I like the word triage because it quickly assigns order and process to a stressful and chaotic situation. It is typically used in the medical field during emergencies where multiple injuries stretch health care resources to the limit, but it can also be applied to business challenges where scarce resources like people, time and money are in short supply.
In a business setting a triage can be a great exercise to define processes and resources necessary to meet business objectives, and is especially applicable to startups and organizations experiencing growth where resources are limited. A typical business triage is a structured exercise where a specific pain or outcome is presented and an analysis of the steps necessary to achieve resolution are determined and ranked based upon priority.
One of the challenges facing employees today is the constant stream of emails, instant messaging and web data that keeps them from making decisions on project milestones or process development. This information overload can result in analysis paralysis, and the resulting lost productivity can really hold businesses back.
This is where a business triage can really help by focusing employees on the tasks, processes and outcomes necessary to achieve the goal. Like a medical triage, a business triage is designed to quickly define and take action on issues that are most pressing and have the highest rate of return for the effort or money required.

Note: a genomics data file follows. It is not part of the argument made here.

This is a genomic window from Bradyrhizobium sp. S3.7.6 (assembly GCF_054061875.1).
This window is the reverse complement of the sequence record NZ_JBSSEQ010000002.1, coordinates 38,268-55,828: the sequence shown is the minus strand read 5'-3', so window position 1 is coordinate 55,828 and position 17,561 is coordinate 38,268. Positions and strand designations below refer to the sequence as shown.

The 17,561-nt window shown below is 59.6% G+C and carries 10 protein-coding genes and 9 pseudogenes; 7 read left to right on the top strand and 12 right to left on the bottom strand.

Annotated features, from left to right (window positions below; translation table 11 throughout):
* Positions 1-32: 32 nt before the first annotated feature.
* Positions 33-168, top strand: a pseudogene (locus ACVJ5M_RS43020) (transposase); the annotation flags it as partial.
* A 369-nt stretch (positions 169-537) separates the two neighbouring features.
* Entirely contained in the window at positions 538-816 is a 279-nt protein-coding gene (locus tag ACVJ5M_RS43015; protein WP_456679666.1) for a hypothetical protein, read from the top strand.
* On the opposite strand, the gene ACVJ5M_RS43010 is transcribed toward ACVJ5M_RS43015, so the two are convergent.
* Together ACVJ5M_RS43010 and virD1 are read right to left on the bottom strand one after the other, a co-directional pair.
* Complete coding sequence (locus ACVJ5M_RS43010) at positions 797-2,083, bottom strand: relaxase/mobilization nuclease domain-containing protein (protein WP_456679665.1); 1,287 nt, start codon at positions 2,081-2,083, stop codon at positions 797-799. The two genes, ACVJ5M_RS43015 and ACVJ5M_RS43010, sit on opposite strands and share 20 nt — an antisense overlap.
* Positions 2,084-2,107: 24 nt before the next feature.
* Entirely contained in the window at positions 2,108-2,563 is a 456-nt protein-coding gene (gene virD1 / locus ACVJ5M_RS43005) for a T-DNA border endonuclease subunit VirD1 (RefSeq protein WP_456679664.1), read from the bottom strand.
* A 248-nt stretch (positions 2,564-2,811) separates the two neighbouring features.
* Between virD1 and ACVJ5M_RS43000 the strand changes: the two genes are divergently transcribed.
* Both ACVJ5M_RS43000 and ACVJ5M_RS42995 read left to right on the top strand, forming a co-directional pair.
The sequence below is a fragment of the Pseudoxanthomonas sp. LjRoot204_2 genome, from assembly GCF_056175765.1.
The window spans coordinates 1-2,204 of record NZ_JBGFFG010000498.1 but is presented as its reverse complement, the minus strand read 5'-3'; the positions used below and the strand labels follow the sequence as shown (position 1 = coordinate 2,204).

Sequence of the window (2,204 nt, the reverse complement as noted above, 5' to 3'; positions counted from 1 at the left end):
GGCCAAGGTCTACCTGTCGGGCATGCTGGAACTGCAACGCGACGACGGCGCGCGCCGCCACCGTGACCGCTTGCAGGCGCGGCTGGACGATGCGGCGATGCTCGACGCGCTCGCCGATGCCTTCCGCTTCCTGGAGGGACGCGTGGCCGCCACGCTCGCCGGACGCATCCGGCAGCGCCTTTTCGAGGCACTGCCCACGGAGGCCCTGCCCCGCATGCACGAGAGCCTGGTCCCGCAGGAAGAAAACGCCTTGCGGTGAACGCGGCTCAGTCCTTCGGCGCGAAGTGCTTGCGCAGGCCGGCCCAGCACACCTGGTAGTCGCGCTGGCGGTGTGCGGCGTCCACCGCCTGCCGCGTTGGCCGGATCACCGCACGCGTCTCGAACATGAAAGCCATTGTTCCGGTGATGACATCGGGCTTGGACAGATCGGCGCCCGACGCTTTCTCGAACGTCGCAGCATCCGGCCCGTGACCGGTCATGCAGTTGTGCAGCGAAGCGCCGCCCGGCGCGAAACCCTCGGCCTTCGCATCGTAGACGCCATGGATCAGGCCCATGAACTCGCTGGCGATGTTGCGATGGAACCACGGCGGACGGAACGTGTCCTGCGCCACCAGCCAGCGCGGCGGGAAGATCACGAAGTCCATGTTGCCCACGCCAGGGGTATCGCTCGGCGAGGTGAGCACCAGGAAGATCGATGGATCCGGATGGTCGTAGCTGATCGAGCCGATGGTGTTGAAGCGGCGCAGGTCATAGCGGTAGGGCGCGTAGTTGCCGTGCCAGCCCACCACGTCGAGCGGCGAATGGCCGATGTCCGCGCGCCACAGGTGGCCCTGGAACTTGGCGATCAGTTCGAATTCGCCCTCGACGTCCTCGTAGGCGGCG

This process is designed to find the sickest patients (processes) and quickly get them stabilized. It will also uncover patients that might need operations (projects) that will require more planning, money or resources to fix. The triage helps to eliminate analysis paralysis and the actions are now owned by the employees and they are empowered to deliver the solution based upon the assigned resources and budget.
Some ideas for your business triage might involve working on an end to end process like all the steps from the sale of a product to its delivery, or a specific resource requirement like purchasing new equipment. In each case all of the decision points and action steps are mapped out and employees are engaged to define the work necessary for each step.
There are a few resources on the web, but the one that you might find most useful is the www.processtriage.com website. This company specializes in business triage and provides both facilitator led sessions and online resources to work through your own triages. The founder of ProcessTriage recently spoke at one of our Vistage meetings so I can validate his company and work.
If your organization could benefit from some work to help you determine where to put your resources, take a look the concept of triage, I think you will find that it will help you avoid analysis paralysis.